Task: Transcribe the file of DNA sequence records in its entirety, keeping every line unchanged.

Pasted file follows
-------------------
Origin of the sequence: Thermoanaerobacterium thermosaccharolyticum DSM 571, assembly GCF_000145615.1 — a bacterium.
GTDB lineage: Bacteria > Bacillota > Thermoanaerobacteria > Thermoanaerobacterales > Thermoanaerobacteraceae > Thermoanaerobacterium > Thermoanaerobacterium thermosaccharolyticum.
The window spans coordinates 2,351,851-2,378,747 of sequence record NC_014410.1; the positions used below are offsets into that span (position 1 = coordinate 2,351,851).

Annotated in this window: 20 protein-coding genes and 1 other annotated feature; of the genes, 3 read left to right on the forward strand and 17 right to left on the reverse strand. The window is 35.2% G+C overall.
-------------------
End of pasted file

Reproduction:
Origin of the sequence: Thermoanaerobacterium thermosaccharolyticum DSM 571, assembly GCF_000145615.1 — a bacterium.
GTDB lineage: Bacteria > Bacillota > Thermoanaerobacteria > Thermoanaerobacterales > Thermoanaerobacteraceae > Thermoanaerobacterium > Thermoanaerobacterium thermosaccharolyticum.
The window spans coordinates 2,351,851-2,378,747 of sequence record NC_014410.1; the positions used below are offsets into that span (position 1 = coordinate 2,351,851).

Annotated in this window: 20 protein-coding genes and 1 other annotated feature; of the genes, 3 read left to right on the forward strand and 17 right to left on the reverse strand. The window is 35.2% G+C overall.